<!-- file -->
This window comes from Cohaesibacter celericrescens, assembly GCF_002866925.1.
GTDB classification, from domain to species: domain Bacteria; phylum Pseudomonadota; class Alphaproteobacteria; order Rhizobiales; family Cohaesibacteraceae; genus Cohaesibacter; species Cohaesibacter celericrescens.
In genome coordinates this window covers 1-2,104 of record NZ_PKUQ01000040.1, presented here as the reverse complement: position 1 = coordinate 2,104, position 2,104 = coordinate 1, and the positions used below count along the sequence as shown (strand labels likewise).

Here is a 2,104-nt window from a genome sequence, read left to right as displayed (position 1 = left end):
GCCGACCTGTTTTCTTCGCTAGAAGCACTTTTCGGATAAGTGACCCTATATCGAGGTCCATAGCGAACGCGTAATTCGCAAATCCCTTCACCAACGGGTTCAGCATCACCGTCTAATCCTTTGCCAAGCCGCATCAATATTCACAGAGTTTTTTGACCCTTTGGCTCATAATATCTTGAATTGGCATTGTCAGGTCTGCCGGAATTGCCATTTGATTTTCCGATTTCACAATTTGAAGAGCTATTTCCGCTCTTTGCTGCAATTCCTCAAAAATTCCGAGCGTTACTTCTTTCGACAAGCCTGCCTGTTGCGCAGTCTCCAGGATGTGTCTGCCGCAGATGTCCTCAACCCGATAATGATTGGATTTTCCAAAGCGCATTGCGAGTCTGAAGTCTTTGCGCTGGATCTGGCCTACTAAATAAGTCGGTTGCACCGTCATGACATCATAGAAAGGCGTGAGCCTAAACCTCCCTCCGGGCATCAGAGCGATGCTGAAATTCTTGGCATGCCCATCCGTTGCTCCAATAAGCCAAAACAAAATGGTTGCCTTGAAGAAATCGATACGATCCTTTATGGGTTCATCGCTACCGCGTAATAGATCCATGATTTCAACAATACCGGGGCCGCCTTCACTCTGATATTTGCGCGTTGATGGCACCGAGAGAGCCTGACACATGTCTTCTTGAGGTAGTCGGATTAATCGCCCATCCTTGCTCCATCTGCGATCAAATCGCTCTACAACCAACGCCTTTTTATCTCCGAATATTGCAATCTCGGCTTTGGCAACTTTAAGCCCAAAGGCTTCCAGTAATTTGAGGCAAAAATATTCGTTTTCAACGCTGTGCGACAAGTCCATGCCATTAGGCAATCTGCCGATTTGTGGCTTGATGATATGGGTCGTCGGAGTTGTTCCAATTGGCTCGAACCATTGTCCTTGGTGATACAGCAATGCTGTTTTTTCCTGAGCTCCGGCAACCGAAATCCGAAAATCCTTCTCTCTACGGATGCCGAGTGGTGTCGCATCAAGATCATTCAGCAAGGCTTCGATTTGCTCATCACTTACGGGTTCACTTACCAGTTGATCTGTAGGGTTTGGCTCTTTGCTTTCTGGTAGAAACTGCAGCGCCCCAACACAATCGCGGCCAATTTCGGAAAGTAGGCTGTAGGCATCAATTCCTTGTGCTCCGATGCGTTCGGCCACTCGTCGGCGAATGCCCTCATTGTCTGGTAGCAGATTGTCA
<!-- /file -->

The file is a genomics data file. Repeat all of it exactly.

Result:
This window comes from Cohaesibacter celericrescens, assembly GCF_002866925.1.
GTDB classification, from domain to species: domain Bacteria; phylum Pseudomonadota; class Alphaproteobacteria; order Rhizobiales; family Cohaesibacteraceae; genus Cohaesibacter; species Cohaesibacter celericrescens.
In genome coordinates this window covers 1-2,104 of record NZ_PKUQ01000040.1, presented here as the reverse complement: position 1 = coordinate 2,104, position 2,104 = coordinate 1, and the positions used below count along the sequence as shown (strand labels likewise).

Here is a 2,104-nt window from a genome sequence, read left to right as displayed (position 1 = left end):
GCCGACCTGTTTTCTTCGCTAGAAGCACTTTTCGGATAAGTGACCCTATATCGAGGTCCATAGCGAACGCGTAATTCGCAAATCCCTTCACCAACGGGTTCAGCATCACCGTCTAATCCTTTGCCAAGCCGCATCAATATTCACAGAGTTTTTTGACCCTTTGGCTCATAATATCTTGAATTGGCATTGTCAGGTCTGCCGGAATTGCCATTTGATTTTCCGATTTCACAATTTGAAGAGCTATTTCCGCTCTTTGCTGCAATTCCTCAAAAATTCCGAGCGTTACTTCTTTCGACAAGCCTGCCTGTTGCGCAGTCTCCAGGATGTGTCTGCCGCAGATGTCCTCAACCCGATAATGATTGGATTTTCCAAAGCGCATTGCGAGTCTGAAGTCTTTGCGCTGGATCTGGCCTACTAAATAAGTCGGTTGCACCGTCATGACATCATAGAAAGGCGTGAGCCTAAACCTCCCTCCGGGCATCAGAGCGATGCTGAAATTCTTGGCATGCCCATCCGTTGCTCCAATAAGCCAAAACAAAATGGTTGCCTTGAAGAAATCGATACGATCCTTTATGGGTTCATCGCTACCGCGTAATAGATCCATGATTTCAACAATACCGGGGCCGCCTTCACTCTGATATTTGCGCGTTGATGGCACCGAGAGAGCCTGACACATGTCTTCTTGAGGTAGTCGGATTAATCGCCCATCCTTGCTCCATCTGCGATCAAATCGCTCTACAACCAACGCCTTTTTATCTCCGAATATTGCAATCTCGGCTTTGGCAACTTTAAGCCCAAAGGCTTCCAGTAATTTGAGGCAAAAATATTCGTTTTCAACGCTGTGCGACAAGTCCATGCCATTAGGCAATCTGCCGATTTGTGGCTTGATGATATGGGTCGTCGGAGTTGTTCCAATTGGCTCGAACCATTGTCCTTGGTGATACAGCAATGCTGTTTTTTCCTGAGCTCCGGCAACCGAAATCCGAAAATCCTTCTCTCTACGGATGCCGAGTGGTGTCGCATCAAGATCATTCAGCAAGGCTTCGATTTGCTCATCACTTACGGGTTCACTTACCAGTTGATCTGTAGGGTTTGGCTCTTTGCTTTCTGGTAGAAACTGCAGCGCCCCAACACAATCGCGGCCAATTTCGGAAAGTAGGCTGTAGGCATCAATTCCTTGTGCTCCGATGCGTTCGGCCACTCGTCGGCGAATGCCCTCATTGTCTGGTAGCAGATTGTCA